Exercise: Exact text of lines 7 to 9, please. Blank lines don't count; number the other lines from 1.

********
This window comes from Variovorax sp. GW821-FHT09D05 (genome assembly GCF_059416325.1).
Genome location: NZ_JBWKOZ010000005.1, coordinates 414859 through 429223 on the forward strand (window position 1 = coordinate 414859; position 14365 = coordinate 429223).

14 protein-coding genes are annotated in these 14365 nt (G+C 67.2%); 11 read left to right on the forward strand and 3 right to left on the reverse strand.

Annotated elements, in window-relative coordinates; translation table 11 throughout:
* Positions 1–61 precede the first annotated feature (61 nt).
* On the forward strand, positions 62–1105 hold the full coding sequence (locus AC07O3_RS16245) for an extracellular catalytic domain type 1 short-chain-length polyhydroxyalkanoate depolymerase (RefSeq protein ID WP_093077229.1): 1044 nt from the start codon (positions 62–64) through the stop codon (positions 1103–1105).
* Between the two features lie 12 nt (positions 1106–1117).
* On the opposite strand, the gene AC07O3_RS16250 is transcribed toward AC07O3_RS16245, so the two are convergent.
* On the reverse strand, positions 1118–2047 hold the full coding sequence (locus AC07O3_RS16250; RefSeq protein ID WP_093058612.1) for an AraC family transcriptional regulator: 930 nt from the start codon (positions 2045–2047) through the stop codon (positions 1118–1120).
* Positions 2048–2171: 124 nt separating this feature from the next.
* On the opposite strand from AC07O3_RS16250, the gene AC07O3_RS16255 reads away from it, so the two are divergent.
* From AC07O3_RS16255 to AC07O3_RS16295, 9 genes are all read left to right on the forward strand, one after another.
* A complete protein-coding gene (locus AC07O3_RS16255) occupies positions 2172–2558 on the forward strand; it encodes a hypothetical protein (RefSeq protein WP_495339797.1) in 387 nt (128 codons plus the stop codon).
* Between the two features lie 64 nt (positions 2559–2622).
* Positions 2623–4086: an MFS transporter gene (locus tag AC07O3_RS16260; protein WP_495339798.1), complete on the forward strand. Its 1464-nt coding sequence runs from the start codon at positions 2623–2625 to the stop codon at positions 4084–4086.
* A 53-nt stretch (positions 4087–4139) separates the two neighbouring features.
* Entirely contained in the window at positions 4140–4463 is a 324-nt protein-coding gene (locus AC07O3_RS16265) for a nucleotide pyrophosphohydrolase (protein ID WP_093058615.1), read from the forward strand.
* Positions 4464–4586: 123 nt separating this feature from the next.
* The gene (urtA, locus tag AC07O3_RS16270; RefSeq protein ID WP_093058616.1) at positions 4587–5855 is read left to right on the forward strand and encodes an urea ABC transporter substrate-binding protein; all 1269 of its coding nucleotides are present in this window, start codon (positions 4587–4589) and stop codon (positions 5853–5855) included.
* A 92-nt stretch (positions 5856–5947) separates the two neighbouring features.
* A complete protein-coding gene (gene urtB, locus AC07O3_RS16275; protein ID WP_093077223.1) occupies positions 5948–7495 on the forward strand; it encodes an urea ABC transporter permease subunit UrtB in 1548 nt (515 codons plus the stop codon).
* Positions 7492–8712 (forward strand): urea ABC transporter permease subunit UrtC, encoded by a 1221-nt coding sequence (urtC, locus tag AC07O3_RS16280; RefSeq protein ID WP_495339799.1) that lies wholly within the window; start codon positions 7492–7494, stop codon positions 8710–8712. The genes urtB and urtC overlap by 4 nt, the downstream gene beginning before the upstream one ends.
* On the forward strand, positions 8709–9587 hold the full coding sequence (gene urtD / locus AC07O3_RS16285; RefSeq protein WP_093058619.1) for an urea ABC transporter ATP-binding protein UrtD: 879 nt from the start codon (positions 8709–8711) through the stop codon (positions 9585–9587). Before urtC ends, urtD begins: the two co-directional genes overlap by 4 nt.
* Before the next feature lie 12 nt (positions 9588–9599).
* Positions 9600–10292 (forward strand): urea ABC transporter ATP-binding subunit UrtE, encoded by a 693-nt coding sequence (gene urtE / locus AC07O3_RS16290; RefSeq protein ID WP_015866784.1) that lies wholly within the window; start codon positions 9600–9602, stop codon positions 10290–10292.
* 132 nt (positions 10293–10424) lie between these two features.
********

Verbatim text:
* Between the two features lie 12 nt (positions 1106–1117).
* On the opposite strand, the gene AC07O3_RS16250 is transcribed toward AC07O3_RS16245, so the two are convergent.
* On the reverse strand, positions 1118–2047 hold the full coding sequence (locus AC07O3_RS16250; RefSeq protein ID WP_093058612.1) for an AraC family transcriptional regulator: 930 nt from the start codon (positions 2045–2047) through the stop codon (positions 1118–1120).